Lesson 801 – Lyme Disease in Chickens?

Yesterday I wrote a piece for Community Chickens on the *possibility* of chickens having Lyme disease.

I wrote the article for two reasons:

I recently participated in a chicken diseases class where one of the diseases identified – Spirochetosis (which Latin for “general infection with Spirochetes” –  definitely caught my attention. The bacteria identified was the Borrelia anserine transmitted by the fowl tick and the symptoms were, guess what? Some that are very similar to Lyme.

  • Depression
  • Cyanosis
  • Diarrhea
  • Leg weakness that progresses to paralysis and death

So chickens can get spirochetes and as a former microbiologist, I know that a spirochete by any other name still stinks.

I’ve looked and looked and there doesn’t seem to be any studies on Lyme disease in Backyard flocks (maybe I should go back to school just to do this study.) I did find one study that showed young chicks can transmit Lyme but not older ones. Perhaps chickens develop a natural immunity by eating ticks, or maybe it’s just because no one’s looked that it’s not found.

But, if chickens have blood and chickens are around ticks, and this can happen to a bird:


well I’m just saying that Lyme disease in a chicken is not outside the realm of possibility.

The other reason I wrote the article is because one of my daughters who has been previously treated for Lyme had a recent relapse (perhaps re-infection) and is suffering from symptoms again. (4 of my 6 kids have Lyme disease – that’s what you get for hiking in New Hampshire.) Her joints hurt, she’s sleeping all the time and she has these strange rashes on her body. Our doctor has put her back on the Lyme protocol and she should be feeling better in a few weeks but she’ll have to be on the meds for months. (I’m one of those people who brings my kids to a Lyme literate doc.)

So yeah, Lyme is weighing heavy on my mind these days.

Does this mean I’m going to get rid of our chickens?

Not at all.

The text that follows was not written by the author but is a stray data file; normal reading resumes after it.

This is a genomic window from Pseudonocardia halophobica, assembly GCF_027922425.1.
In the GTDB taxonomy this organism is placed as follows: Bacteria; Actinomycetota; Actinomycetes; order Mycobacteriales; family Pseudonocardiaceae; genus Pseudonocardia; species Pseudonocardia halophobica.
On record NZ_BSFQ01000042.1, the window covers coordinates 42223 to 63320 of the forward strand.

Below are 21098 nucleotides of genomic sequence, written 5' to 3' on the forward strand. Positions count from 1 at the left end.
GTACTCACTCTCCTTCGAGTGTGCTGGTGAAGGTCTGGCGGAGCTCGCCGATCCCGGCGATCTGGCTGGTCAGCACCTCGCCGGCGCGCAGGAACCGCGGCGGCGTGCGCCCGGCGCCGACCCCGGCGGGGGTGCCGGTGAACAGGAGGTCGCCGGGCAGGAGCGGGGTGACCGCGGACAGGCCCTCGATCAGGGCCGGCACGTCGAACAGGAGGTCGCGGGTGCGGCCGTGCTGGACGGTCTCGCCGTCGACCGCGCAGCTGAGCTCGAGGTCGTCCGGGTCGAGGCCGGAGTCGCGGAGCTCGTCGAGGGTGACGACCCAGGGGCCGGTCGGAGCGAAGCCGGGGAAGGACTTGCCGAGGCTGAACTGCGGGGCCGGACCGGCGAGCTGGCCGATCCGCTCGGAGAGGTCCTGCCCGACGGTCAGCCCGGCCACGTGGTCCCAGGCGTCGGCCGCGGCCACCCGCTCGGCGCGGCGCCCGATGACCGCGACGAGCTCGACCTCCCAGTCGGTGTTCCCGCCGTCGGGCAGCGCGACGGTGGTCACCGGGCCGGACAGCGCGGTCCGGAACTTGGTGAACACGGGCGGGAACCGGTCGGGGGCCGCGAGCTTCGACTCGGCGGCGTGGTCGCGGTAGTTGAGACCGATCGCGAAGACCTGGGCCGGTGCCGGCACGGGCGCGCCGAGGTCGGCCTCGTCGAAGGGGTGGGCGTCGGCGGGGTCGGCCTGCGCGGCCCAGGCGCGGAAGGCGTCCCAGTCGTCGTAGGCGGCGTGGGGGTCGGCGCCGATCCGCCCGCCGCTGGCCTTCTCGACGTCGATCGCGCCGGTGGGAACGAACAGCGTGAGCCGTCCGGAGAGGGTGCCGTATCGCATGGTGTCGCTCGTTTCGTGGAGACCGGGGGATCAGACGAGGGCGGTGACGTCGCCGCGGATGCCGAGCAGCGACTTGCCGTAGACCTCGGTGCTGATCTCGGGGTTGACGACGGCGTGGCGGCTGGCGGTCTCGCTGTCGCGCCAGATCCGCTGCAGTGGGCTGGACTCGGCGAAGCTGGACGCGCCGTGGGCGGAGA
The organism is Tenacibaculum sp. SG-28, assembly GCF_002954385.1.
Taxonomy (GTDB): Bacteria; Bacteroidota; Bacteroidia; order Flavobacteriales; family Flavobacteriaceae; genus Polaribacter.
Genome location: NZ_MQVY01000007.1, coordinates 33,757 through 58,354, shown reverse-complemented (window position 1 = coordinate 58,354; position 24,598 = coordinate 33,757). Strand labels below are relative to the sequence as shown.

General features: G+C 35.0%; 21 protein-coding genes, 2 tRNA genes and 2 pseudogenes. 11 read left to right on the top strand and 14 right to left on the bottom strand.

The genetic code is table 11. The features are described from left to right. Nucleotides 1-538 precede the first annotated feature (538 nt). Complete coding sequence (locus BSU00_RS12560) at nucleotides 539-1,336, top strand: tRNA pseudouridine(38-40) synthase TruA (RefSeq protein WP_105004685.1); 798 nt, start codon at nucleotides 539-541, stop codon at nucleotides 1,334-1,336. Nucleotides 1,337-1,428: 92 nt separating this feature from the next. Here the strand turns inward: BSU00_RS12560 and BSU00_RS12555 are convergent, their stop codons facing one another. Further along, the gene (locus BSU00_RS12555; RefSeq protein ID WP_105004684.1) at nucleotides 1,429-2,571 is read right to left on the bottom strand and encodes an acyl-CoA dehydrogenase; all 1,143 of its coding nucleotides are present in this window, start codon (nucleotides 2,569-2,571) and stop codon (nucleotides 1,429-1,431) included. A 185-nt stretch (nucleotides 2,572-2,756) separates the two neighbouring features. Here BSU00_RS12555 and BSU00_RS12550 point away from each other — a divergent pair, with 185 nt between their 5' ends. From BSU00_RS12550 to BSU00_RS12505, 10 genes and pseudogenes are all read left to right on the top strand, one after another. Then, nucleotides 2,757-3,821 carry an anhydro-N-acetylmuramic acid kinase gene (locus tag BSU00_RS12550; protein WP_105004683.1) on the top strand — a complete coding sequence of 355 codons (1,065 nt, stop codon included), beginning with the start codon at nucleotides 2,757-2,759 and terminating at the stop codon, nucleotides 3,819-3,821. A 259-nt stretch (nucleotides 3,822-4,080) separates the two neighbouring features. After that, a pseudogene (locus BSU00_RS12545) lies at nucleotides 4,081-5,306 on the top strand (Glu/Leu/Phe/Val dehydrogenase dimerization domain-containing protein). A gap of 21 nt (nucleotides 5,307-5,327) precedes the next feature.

But it does mean that in our neck of the woods where we are surrounded by ticks and where if you get bit by a tick you have a 70% (SEVENTY PERCENT!!) chance of being exposed to Lyme disease, I’m going to take the same precautions that I would for my dog.

  • No blood/skin contact – gloves used for treatment of wounds
  • Poop gets cleaned up.
  • And all foods from chickens (we only eat eggs but this would include meat) will be properly cooked.
  • Hands thoroughly washed after each contact with the chickens

Oh and full body tick checks, constant, constant, tick checks. I’m just not going to take any chances.

Wendy Thomas writes about the lessons learned while raising children and chickens in New Hampshire. Contact her at Wendy@SimpleThrift.com

Also, join me on Facebook to find out more about the flock (children and chickens) and see some pretty funny chicken jokes, photos of tiny houses, and even a recipe or two.


Filed under All things chickens, Backyard Chickens, chicken care, Life Lessons, Lyme Disease, Violet

13 responses to “Lesson 801 – Lyme Disease in Chickens?

  1. There is a really interesting article on chronic lyme in last week’s New Yorker. Before moving up to the NEK, VT I lived in Greene/Columbia County in NY, the epicenter of Lyme. It was a matter of when, not if, you got it. And yes, it sucks!

    • Wendy Thomas

      With more and more people getting Lyme up here, it certainly also feels like a “when” situation. Every day I meet more and more people who have been diagnosed.


  2. fngrpntr